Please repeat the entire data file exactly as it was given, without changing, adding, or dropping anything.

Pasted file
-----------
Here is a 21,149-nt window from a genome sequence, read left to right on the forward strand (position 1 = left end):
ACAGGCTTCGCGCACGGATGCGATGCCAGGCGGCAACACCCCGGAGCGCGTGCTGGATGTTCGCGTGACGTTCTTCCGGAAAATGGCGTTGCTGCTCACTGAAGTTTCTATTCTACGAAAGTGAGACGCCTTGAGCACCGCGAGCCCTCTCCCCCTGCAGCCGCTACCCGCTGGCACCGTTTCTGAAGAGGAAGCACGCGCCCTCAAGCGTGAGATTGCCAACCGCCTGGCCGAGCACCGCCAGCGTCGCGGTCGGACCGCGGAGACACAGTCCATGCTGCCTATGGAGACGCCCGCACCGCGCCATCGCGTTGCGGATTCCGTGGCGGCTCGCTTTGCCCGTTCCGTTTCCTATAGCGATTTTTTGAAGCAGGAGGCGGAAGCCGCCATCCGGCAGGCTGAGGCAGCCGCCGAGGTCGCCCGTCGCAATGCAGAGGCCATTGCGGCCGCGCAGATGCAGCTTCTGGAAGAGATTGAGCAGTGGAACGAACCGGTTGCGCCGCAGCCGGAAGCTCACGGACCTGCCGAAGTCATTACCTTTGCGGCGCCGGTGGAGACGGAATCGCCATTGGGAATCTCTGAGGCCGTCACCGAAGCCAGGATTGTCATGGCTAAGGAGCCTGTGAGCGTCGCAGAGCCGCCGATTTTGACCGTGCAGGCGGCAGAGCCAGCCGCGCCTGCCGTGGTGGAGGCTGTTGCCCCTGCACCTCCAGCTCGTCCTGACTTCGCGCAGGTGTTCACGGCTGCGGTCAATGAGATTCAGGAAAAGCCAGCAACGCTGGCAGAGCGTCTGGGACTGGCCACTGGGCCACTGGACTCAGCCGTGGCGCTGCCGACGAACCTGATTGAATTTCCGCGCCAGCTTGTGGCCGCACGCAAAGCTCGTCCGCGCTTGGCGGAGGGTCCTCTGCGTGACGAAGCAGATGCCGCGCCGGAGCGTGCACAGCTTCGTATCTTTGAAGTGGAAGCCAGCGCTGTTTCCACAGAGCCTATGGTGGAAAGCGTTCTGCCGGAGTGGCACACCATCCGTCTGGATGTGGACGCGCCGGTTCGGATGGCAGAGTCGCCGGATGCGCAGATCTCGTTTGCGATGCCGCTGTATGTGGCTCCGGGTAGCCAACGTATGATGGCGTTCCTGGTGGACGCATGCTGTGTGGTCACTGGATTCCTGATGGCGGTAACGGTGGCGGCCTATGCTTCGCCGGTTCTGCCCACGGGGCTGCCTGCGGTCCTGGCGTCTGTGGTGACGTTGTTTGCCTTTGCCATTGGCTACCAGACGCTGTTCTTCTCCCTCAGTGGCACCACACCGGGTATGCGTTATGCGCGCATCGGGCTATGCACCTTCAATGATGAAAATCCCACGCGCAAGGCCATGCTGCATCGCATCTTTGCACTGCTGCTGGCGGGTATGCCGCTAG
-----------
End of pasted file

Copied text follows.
Here is a 21,149-nt window from a genome sequence, read left to right on the forward strand (position 1 = left end):
ACAGGCTTCGCGCACGGATGCGATGCCAGGCGGCAACACCCCGGAGCGCGTGCTGGATGTTCGCGTGACGTTCTTCCGGAAAATGGCGTTGCTGCTCACTGAAGTTTCTATTCTACGAAAGTGAGACGCCTTGAGCACCGCGAGCCCTCTCCCCCTGCAGCCGCTACCCGCTGGCACCGTTTCTGAAGAGGAAGCACGCGCCCTCAAGCGTGAGATTGCCAACCGCCTGGCCGAGCACCGCCAGCGTCGCGGTCGGACCGCGGAGACACAGTCCATGCTGCCTATGGAGACGCCCGCACCGCGCCATCGCGTTGCGGATTCCGTGGCGGCTCGCTTTGCCCGTTCCGTTTCCTATAGCGATTTTTTGAAGCAGGAGGCGGAAGCCGCCATCCGGCAGGCTGAGGCAGCCGCCGAGGTCGCCCGTCGCAATGCAGAGGCCATTGCGGCCGCGCAGATGCAGCTTCTGGAAGAGATTGAGCAGTGGAACGAACCGGTTGCGCCGCAGCCGGAAGCTCACGGACCTGCCGAAGTCATTACCTTTGCGGCGCCGGTGGAGACGGAATCGCCATTGGGAATCTCTGAGGCCGTCACCGAAGCCAGGATTGTCATGGCTAAGGAGCCTGTGAGCGTCGCAGAGCCGCCGATTTTGACCGTGCAGGCGGCAGAGCCAGCCGCGCCTGCCGTGGTGGAGGCTGTTGCCCCTGCACCTCCAGCTCGTCCTGACTTCGCGCAGGTGTTCACGGCTGCGGTCAATGAGATTCAGGAAAAGCCAGCAACGCTGGCAGAGCGTCTGGGACTGGCCACTGGGCCACTGGACTCAGCCGTGGCGCTGCCGACGAACCTGATTGAATTTCCGCGCCAGCTTGTGGCCGCACGCAAAGCTCGTCCGCGCTTGGCGGAGGGTCCTCTGCGTGACGAAGCAGATGCCGCGCCGGAGCGTGCACAGCTTCGTATCTTTGAAGTGGAAGCCAGCGCTGTTTCCACAGAGCCTATGGTGGAAAGCGTTCTGCCGGAGTGGCACACCATCCGTCTGGATGTGGACGCGCCGGTTCGGATGGCAGAGTCGCCGGATGCGCAGATCTCGTTTGCGATGCCGCTGTATGTGGCTCCGGGTAGCCAACGTATGATGGCGTTCCTGGTGGACGCATGCTGTGTGGTCACTGGATTCCTGATGGCGGTAACGGTGGCGGCCTATGCTTCGCCGGTTCTGCCCACGGGGCTGCCTGCGGTCCTGGCGTCTGTGGTGACGTTGTTTGCCTTTGCCATTGGCTACCAGACGCTGTTCTTCTCCCTCAGTGGCACCACACCGGGTATGCGTTATGCGCGCATCGGGCTATGCACCTTCAATGATGAAAATCCCACGCGCAAGGCCATGCTGCATCGCATCTTTGCACTGCTGCTGGCGGGTATGCCGCTAG